Topic: Rhetorical Criticism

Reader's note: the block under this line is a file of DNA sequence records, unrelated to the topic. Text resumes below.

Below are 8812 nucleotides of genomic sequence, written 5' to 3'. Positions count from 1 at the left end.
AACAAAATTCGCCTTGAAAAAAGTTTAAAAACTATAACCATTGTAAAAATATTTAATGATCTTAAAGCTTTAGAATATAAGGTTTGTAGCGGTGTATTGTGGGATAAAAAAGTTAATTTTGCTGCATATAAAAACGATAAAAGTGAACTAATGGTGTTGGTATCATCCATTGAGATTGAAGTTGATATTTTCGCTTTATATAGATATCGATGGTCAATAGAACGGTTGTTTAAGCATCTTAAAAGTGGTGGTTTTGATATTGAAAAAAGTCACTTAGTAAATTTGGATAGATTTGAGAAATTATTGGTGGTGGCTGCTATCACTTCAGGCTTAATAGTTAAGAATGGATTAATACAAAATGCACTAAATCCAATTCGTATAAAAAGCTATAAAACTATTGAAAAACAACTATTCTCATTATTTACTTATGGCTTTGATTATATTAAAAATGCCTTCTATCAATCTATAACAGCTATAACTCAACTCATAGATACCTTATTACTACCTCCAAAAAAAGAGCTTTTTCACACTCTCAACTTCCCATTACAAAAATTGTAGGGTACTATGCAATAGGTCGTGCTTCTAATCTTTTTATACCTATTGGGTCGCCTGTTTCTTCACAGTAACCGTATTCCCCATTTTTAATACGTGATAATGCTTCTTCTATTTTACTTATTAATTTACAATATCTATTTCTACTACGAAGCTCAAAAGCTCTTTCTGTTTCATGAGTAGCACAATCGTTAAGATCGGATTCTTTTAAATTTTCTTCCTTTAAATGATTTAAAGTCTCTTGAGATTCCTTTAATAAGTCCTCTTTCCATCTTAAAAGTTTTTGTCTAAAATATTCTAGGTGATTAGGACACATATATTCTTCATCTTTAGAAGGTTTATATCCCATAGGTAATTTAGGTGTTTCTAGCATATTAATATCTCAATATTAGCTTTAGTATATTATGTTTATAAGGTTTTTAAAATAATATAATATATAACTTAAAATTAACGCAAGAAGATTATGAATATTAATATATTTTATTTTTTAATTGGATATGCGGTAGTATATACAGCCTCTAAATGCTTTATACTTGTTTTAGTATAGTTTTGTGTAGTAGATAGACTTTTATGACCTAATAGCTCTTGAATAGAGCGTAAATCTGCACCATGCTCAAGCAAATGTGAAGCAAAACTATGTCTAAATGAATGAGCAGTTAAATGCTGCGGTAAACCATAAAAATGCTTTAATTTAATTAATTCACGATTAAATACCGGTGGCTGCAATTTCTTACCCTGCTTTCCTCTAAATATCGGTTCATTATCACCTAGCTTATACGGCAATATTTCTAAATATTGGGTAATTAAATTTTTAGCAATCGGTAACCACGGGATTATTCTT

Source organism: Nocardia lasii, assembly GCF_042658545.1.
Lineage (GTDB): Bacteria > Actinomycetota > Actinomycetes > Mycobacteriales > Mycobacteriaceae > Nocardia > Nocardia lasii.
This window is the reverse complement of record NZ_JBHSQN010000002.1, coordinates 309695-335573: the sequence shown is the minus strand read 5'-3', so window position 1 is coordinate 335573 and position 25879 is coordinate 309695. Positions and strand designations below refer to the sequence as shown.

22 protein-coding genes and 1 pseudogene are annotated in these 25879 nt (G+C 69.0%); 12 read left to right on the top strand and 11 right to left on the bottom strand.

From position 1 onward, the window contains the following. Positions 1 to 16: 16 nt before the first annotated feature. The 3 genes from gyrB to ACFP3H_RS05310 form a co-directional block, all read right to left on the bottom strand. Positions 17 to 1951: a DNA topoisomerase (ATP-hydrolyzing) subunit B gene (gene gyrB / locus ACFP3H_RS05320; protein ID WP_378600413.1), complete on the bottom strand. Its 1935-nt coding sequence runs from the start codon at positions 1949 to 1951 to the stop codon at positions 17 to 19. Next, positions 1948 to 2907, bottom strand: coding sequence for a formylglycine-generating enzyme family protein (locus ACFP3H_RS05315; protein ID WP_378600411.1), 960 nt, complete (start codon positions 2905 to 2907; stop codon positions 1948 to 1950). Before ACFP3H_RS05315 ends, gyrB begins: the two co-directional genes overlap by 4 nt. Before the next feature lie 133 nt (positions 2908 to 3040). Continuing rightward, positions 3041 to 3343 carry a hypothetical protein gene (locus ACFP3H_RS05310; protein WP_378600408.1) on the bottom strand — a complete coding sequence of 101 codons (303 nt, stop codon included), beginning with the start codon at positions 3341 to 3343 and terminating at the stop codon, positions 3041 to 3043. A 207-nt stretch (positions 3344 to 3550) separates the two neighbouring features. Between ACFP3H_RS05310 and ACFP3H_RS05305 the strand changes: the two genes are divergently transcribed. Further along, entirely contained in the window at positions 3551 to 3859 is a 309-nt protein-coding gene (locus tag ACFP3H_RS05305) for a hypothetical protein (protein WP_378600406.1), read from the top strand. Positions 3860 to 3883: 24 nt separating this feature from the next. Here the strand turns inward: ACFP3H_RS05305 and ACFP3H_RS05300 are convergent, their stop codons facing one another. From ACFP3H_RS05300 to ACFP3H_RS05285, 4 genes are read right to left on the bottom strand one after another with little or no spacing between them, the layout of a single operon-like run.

Rhetorical criticism analyzes the symbolic artifacts of discourse — the words, phrases, images, gestures, performances, texts, films, etc. that people use to communicate. Rhetorical analysis shows how the artifacts work, how well they work, and how the artifacts, as discourse, inform and instruct, entertain and arouse, and convince and persuade the audience; as such, discourse includes the possibility of morally improving the reader, the viewer, and the listener. Rhetorical criticism studies and analyzes the purpose of the words, sights, and sounds that are the symbolic artifacts used for communications among people. The arts of Rhetorical criticism are an intellectual practice that dates from the time of Plato, in Classical Greece (5th–4th c. BC). Moreover, in the dialogue Phaedrus (ca. 370 BC), the philosopher Socrates analyzes a speech by Lysias (230e–235e) the logographer (speech writer) to determine whether or not it is praiseworthy. Criticism is an art, not a science. It...
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